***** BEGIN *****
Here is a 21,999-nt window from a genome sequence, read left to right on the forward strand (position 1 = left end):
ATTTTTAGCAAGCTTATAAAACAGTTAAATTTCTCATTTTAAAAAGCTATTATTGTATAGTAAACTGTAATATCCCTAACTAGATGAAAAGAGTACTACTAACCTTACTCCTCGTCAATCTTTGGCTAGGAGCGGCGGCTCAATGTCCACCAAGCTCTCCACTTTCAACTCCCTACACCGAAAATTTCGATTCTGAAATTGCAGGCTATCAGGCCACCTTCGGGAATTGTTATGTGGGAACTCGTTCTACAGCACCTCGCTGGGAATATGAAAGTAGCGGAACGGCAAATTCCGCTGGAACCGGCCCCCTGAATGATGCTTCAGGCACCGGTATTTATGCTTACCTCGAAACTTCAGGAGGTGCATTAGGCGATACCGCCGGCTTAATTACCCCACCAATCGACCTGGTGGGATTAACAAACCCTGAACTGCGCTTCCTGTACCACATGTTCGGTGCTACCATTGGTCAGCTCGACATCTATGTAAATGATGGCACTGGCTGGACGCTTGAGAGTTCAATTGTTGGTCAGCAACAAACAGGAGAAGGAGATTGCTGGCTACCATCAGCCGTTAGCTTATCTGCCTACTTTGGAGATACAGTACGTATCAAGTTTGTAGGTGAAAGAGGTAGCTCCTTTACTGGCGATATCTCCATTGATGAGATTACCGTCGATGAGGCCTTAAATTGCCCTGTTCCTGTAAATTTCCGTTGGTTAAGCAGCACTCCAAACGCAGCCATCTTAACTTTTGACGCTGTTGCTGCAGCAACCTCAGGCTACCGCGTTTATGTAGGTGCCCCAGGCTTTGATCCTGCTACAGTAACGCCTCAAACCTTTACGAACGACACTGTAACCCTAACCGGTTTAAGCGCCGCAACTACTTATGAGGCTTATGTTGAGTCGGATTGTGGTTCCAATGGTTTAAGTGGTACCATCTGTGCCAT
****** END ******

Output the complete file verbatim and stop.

Here is a 21,999-nt window from a genome sequence, read left to right on the forward strand (position 1 = left end):
ATTTTTAGCAAGCTTATAAAACAGTTAAATTTCTCATTTTAAAAAGCTATTATTGTATAGTAAACTGTAATATCCCTAACTAGATGAAAAGAGTACTACTAACCTTACTCCTCGTCAATCTTTGGCTAGGAGCGGCGGCTCAATGTCCACCAAGCTCTCCACTTTCAACTCCCTACACCGAAAATTTCGATTCTGAAATTGCAGGCTATCAGGCCACCTTCGGGAATTGTTATGTGGGAACTCGTTCTACAGCACCTCGCTGGGAATATGAAAGTAGCGGAACGGCAAATTCCGCTGGAACCGGCCCCCTGAATGATGCTTCAGGCACCGGTATTTATGCTTACCTCGAAACTTCAGGAGGTGCATTAGGCGATACCGCCGGCTTAATTACCCCACCAATCGACCTGGTGGGATTAACAAACCCTGAACTGCGCTTCCTGTACCACATGTTCGGTGCTACCATTGGTCAGCTCGACATCTATGTAAATGATGGCACTGGCTGGACGCTTGAGAGTTCAATTGTTGGTCAGCAACAAACAGGAGAAGGAGATTGCTGGCTACCATCAGCCGTTAGCTTATCTGCCTACTTTGGAGATACAGTACGTATCAAGTTTGTAGGTGAAAGAGGTAGCTCCTTTACTGGCGATATCTCCATTGATGAGATTACCGTCGATGAGGCCTTAAATTGCCCTGTTCCTGTAAATTTCCGTTGGTTAAGCAGCACTCCAAACGCAGCCATCTTAACTTTTGACGCTGTTGCTGCAGCAACCTCAGGCTACCGCGTTTATGTAGGTGCCCCAGGCTTTGATCCTGCTACAGTAACGCCTCAAACCTTTACGAACGACACTGTAACCCTAACCGGTTTAAGCGCCGCAACTACTTATGAGGCTTATGTTGAGTCGGATTGTGGTTCCAATGGTTTAAGTGGTACCATCTGTGCCAT